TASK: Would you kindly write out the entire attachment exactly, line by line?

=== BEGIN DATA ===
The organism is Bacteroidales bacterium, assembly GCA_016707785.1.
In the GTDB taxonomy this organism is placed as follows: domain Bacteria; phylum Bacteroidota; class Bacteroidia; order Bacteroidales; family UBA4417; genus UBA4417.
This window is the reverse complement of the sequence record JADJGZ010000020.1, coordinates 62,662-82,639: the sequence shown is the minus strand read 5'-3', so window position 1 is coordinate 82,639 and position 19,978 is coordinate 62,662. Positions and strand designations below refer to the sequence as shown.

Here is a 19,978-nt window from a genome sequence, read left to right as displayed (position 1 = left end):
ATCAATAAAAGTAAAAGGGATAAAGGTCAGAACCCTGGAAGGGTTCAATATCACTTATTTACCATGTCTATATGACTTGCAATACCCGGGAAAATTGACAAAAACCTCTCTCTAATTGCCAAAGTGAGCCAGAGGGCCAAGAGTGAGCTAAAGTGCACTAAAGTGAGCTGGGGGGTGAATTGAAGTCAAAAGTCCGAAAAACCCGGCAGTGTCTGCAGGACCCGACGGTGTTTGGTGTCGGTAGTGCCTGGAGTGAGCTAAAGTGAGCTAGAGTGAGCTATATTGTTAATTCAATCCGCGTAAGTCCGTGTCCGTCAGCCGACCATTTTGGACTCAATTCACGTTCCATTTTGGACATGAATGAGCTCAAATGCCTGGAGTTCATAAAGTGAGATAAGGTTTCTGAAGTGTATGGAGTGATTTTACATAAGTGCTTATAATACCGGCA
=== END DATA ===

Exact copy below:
The organism is Bacteroidales bacterium, assembly GCA_016707785.1.
In the GTDB taxonomy this organism is placed as follows: domain Bacteria; phylum Bacteroidota; class Bacteroidia; order Bacteroidales; family UBA4417; genus UBA4417.
This window is the reverse complement of the sequence record JADJGZ010000020.1, coordinates 62,662-82,639: the sequence shown is the minus strand read 5'-3', so window position 1 is coordinate 82,639 and position 19,978 is coordinate 62,662. Positions and strand designations below refer to the sequence as shown.

Here is a 19,978-nt window from a genome sequence, read left to right as displayed (position 1 = left end):
ATCAATAAAAGTAAAAGGGATAAAGGTCAGAACCCTGGAAGGGTTCAATATCACTTATTTACCATGTCTATATGACTTGCAATACCCGGGAAAATTGACAAAAACCTCTCTCTAATTGCCAAAGTGAGCCAGAGGGCCAAGAGTGAGCTAAAGTGCACTAAAGTGAGCTGGGGGGTGAATTGAAGTCAAAAGTCCGAAAAACCCGGCAGTGTCTGCAGGACCCGACGGTGTTTGGTGTCGGTAGTGCCTGGAGTGAGCTAAAGTGAGCTAGAGTGAGCTATATTGTTAATTCAATCCGCGTAAGTCCGTGTCCGTCAGCCGACCATTTTGGACTCAATTCACGTTCCATTTTGGACATGAATGAGCTCAAATGCCTGGAGTTCATAAAGTGAGATAAGGTTTCTGAAGTGTATGGAGTGATTTTACATAAGTGCTTATAATACCGGCA